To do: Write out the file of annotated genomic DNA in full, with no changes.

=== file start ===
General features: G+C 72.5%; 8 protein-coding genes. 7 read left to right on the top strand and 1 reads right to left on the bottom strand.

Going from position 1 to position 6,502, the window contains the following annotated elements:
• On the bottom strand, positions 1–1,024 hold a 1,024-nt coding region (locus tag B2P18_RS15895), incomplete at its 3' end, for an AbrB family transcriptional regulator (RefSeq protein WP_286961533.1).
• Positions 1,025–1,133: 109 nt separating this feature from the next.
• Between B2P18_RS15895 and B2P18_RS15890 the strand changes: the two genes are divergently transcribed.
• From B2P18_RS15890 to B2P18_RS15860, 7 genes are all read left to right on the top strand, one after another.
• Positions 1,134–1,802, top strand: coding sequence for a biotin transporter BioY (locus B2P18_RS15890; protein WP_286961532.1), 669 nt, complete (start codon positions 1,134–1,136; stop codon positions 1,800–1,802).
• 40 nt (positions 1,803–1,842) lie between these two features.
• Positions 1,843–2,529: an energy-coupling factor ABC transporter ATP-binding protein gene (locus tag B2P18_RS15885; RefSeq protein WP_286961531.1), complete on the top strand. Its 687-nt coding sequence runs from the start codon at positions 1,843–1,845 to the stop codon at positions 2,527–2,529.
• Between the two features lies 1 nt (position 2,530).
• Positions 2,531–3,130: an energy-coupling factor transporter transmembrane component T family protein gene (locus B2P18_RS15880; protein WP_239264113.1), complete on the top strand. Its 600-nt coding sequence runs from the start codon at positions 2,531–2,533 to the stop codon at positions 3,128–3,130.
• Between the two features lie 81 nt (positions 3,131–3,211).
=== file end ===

General features: G+C 72.5%; 8 protein-coding genes. 7 read left to right on the top strand and 1 reads right to left on the bottom strand.

Going from position 1 to position 6,502, the window contains the following annotated elements:
• On the bottom strand, positions 1–1,024 hold a 1,024-nt coding region (locus tag B2P18_RS15895), incomplete at its 3' end, for an AbrB family transcriptional regulator (RefSeq protein WP_286961533.1).
• Positions 1,025–1,133: 109 nt separating this feature from the next.
• Between B2P18_RS15895 and B2P18_RS15890 the strand changes: the two genes are divergently transcribed.
• From B2P18_RS15890 to B2P18_RS15860, 7 genes are all read left to right on the top strand, one after another.
• Positions 1,134–1,802, top strand: coding sequence for a biotin transporter BioY (locus B2P18_RS15890; protein WP_286961532.1), 669 nt, complete (start codon positions 1,134–1,136; stop codon positions 1,800–1,802).
• 40 nt (positions 1,803–1,842) lie between these two features.
• Positions 1,843–2,529: an energy-coupling factor ABC transporter ATP-binding protein gene (locus tag B2P18_RS15885; RefSeq protein WP_286961531.1), complete on the top strand. Its 687-nt coding sequence runs from the start codon at positions 1,843–1,845 to the stop codon at positions 2,527–2,529.
• Between the two features lies 1 nt (position 2,530).
• Positions 2,531–3,130: an energy-coupling factor transporter transmembrane component T family protein gene (locus B2P18_RS15880; protein WP_239264113.1), complete on the top strand. Its 600-nt coding sequence runs from the start codon at positions 2,531–2,533 to the stop codon at positions 3,128–3,130.
• Between the two features lie 81 nt (positions 3,131–3,211).